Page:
Entries in Education (12)


French President Proposes Banning Homework

AFP PHOTO PATRICK KOVARIK/LIONEL BONAVENTURE(PARIS) -- Talk about courting the youth vote. French President François Hollande has proposed banning homework as part of a series of policies designed to reform the French educational system.

“Education is priority,” Hollande said in a speech at Paris' Sorbonne University. “An education program is, by definition, a societal program. Work should be done at school, rather than at home.”

The justification for this proposed ban? Inequality. According to a statement from an official at the French Embassy, “When it comes to homework, the President said it should be done during school hours rather than at home, in order to establish equal opportunities.” Homework favors the wealthy, Hollande argues, because they are more likely to have a good working environment at home, including parents with the time and energy to help them with their work.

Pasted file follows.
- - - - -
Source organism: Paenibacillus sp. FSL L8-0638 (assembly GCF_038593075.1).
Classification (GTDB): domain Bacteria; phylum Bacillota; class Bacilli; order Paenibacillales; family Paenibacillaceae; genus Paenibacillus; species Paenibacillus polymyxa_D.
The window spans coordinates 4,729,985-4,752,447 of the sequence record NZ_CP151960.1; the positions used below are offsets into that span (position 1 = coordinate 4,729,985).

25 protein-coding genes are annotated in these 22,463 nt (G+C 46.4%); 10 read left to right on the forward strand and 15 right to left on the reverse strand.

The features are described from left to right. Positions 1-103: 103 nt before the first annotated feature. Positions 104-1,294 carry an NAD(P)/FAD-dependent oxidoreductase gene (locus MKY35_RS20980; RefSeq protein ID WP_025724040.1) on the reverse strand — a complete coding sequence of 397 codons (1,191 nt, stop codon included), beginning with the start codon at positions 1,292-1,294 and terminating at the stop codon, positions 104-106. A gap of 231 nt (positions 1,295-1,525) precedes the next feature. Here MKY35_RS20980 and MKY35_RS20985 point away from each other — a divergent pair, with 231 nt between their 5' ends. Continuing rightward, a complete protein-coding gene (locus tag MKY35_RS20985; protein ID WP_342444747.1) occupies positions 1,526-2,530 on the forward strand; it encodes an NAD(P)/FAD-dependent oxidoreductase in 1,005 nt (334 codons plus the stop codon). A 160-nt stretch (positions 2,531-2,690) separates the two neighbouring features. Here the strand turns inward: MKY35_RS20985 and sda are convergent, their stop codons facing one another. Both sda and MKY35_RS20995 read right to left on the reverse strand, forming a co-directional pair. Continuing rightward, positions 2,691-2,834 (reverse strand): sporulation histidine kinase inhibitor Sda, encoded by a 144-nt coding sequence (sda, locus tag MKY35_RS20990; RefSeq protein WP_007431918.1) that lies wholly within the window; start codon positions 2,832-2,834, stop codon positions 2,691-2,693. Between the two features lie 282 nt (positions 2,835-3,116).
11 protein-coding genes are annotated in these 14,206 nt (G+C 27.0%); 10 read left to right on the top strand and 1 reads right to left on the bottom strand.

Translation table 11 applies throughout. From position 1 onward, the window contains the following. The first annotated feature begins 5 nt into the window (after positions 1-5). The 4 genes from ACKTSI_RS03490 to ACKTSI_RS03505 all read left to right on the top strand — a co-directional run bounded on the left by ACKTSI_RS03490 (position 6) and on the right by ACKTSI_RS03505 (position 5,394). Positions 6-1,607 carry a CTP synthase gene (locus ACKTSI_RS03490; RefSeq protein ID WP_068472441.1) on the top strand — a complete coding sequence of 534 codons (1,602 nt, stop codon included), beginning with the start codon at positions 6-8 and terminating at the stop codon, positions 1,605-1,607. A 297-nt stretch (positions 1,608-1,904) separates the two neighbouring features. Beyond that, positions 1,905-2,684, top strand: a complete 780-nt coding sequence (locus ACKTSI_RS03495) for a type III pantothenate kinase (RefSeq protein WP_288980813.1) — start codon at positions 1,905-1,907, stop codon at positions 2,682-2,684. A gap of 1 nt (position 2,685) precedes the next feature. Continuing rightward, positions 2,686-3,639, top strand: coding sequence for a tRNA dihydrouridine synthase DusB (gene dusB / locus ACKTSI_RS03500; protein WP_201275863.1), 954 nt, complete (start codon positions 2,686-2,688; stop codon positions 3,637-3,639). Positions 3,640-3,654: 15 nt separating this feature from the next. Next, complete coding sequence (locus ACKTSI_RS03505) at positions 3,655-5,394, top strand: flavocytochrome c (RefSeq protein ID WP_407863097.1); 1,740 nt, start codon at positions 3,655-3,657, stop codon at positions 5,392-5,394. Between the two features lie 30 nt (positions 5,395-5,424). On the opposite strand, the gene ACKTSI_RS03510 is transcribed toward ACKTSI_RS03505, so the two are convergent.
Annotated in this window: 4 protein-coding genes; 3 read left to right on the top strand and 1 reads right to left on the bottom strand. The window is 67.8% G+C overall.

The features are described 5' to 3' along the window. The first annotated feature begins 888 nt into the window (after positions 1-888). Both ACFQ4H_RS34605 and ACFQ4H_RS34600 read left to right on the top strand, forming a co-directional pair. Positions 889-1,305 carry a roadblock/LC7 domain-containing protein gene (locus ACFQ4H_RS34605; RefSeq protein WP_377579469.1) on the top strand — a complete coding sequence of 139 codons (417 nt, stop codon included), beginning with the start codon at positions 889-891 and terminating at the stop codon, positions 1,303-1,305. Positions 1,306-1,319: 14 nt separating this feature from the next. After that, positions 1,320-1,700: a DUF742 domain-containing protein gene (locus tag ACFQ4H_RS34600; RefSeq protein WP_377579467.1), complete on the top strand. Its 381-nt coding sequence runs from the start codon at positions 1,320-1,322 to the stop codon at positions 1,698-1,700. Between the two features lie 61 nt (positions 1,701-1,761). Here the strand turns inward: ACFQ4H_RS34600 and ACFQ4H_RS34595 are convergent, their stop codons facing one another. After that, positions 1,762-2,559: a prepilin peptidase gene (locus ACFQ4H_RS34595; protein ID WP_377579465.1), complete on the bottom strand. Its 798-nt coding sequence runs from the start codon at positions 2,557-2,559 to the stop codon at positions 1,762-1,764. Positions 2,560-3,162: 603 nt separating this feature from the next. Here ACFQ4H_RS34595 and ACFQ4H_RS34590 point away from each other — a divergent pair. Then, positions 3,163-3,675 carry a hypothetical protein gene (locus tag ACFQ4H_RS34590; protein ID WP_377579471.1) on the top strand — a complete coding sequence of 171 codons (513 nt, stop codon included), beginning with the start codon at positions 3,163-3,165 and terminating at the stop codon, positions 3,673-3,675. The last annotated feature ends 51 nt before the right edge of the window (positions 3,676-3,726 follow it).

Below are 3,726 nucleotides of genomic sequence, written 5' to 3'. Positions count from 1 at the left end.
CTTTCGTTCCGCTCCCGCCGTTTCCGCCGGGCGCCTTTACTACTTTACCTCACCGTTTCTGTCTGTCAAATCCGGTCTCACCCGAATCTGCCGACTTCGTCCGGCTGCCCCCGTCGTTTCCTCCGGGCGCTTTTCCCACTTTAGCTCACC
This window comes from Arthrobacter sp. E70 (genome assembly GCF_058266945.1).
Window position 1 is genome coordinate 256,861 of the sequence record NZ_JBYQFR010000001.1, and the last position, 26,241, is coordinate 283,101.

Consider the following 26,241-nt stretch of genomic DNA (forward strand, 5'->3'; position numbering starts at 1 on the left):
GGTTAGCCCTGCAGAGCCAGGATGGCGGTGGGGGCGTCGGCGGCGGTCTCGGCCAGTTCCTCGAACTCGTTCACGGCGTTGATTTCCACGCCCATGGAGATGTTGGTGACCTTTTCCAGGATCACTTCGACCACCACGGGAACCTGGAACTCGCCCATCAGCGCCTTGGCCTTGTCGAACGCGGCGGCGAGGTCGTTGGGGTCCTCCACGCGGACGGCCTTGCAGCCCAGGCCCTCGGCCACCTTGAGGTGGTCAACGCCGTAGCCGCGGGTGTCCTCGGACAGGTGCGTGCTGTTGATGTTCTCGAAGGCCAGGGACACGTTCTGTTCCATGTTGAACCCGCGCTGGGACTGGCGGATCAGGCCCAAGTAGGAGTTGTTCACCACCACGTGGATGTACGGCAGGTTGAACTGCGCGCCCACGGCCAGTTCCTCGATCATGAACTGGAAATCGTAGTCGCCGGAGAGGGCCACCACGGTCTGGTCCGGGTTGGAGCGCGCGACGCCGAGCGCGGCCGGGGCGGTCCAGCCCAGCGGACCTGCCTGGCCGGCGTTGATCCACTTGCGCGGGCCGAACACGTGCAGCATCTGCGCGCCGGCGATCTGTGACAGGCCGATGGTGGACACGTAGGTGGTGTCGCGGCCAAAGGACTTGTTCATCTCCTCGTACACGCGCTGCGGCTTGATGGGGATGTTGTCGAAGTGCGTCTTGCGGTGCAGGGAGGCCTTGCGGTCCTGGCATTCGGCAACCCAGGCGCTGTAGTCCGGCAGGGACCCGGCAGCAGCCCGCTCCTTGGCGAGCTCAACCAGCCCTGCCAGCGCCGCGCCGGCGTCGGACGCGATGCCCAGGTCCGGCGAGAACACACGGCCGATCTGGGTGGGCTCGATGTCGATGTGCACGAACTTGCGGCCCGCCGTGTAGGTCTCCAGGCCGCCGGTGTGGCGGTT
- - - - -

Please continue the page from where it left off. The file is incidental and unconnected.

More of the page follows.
Hollande’s education proposal is not limited to a homework ban. According to the embassy, Hollande has also pledged to add 60,000 teaching jobs in the next five years. He has also expressed support for extending the school week by establishing a model in which children would attend school for nine half-days a week. Schools would be able to decide if this is spread over four, five or even six days, in consultation with local authorities and parents.

French children typically go to school for 36 weeks out of the year. The school day is roughly as long as an American workday, lasting from 8:00 to 4:00 or later. However, in most schools the week is only four days, with Wednesdays off in addition to Saturday and Sunday.

Hollande’s proposals are not official yet; they’re part of an ongoing national debate about reforming the education system, which is, according to the 2009 Program for International Student Assessment, ranked 21st in reading, 22nd in math and 27th in science among countries in the OECD (Organisation for Economic Development and Co-operation). The United States ranks 17th, 31st, and 23rd in those respective categories.

Copyright 2012 ABC News Radio